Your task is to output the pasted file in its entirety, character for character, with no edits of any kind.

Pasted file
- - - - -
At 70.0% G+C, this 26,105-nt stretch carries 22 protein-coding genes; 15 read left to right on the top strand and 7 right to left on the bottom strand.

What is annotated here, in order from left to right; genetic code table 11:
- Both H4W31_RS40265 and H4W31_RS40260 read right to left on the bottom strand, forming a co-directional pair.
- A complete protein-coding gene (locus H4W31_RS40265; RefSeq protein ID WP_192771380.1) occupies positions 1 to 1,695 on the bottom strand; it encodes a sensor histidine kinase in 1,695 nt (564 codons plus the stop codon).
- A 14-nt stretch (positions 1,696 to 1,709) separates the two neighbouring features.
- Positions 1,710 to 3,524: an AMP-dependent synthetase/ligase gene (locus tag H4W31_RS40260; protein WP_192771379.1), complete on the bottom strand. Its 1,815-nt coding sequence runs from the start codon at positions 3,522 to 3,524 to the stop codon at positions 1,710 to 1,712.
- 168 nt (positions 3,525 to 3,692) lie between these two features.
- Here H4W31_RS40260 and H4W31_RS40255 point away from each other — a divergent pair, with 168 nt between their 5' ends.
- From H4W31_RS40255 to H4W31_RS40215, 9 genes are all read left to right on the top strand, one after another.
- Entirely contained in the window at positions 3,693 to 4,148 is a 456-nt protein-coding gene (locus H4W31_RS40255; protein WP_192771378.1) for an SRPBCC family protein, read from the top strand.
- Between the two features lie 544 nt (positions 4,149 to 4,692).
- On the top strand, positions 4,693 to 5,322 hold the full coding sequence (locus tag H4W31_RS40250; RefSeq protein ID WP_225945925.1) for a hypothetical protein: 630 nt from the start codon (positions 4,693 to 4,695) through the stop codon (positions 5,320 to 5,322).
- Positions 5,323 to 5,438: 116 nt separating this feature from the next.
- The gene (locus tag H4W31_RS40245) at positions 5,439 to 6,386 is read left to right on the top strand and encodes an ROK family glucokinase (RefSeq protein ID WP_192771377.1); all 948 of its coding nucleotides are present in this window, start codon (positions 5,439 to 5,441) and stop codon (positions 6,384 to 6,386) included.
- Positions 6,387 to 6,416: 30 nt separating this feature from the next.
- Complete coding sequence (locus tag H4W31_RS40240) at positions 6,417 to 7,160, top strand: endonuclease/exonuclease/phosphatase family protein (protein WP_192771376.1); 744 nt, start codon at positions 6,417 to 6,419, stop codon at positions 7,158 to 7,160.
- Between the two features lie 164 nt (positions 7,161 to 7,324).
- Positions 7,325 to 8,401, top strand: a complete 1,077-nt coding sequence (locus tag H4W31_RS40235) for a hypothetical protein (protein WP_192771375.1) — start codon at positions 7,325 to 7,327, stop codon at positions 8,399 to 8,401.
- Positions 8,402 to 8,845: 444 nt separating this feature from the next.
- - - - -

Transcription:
At 70.0% G+C, this 26,105-nt stretch carries 22 protein-coding genes; 15 read left to right on the top strand and 7 right to left on the bottom strand.

What is annotated here, in order from left to right; genetic code table 11:
- Both H4W31_RS40265 and H4W31_RS40260 read right to left on the bottom strand, forming a co-directional pair.
- A complete protein-coding gene (locus H4W31_RS40265; RefSeq protein ID WP_192771380.1) occupies positions 1 to 1,695 on the bottom strand; it encodes a sensor histidine kinase in 1,695 nt (564 codons plus the stop codon).
- A 14-nt stretch (positions 1,696 to 1,709) separates the two neighbouring features.
- Positions 1,710 to 3,524: an AMP-dependent synthetase/ligase gene (locus tag H4W31_RS40260; protein WP_192771379.1), complete on the bottom strand. Its 1,815-nt coding sequence runs from the start codon at positions 3,522 to 3,524 to the stop codon at positions 1,710 to 1,712.
- 168 nt (positions 3,525 to 3,692) lie between these two features.
- Here H4W31_RS40260 and H4W31_RS40255 point away from each other — a divergent pair, with 168 nt between their 5' ends.
- From H4W31_RS40255 to H4W31_RS40215, 9 genes are all read left to right on the top strand, one after another.
- Entirely contained in the window at positions 3,693 to 4,148 is a 456-nt protein-coding gene (locus H4W31_RS40255; protein WP_192771378.1) for an SRPBCC family protein, read from the top strand.
- Between the two features lie 544 nt (positions 4,149 to 4,692).
- On the top strand, positions 4,693 to 5,322 hold the full coding sequence (locus tag H4W31_RS40250; RefSeq protein ID WP_225945925.1) for a hypothetical protein: 630 nt from the start codon (positions 4,693 to 4,695) through the stop codon (positions 5,320 to 5,322).
- Positions 5,323 to 5,438: 116 nt separating this feature from the next.
- The gene (locus tag H4W31_RS40245) at positions 5,439 to 6,386 is read left to right on the top strand and encodes an ROK family glucokinase (RefSeq protein ID WP_192771377.1); all 948 of its coding nucleotides are present in this window, start codon (positions 5,439 to 5,441) and stop codon (positions 6,384 to 6,386) included.
- Positions 6,387 to 6,416: 30 nt separating this feature from the next.
- Complete coding sequence (locus tag H4W31_RS40240) at positions 6,417 to 7,160, top strand: endonuclease/exonuclease/phosphatase family protein (protein WP_192771376.1); 744 nt, start codon at positions 6,417 to 6,419, stop codon at positions 7,158 to 7,160.
- Between the two features lie 164 nt (positions 7,161 to 7,324).
- Positions 7,325 to 8,401, top strand: a complete 1,077-nt coding sequence (locus tag H4W31_RS40235) for a hypothetical protein (protein WP_192771375.1) — start codon at positions 7,325 to 7,327, stop codon at positions 8,399 to 8,401.
- Positions 8,402 to 8,845: 444 nt separating this feature from the next.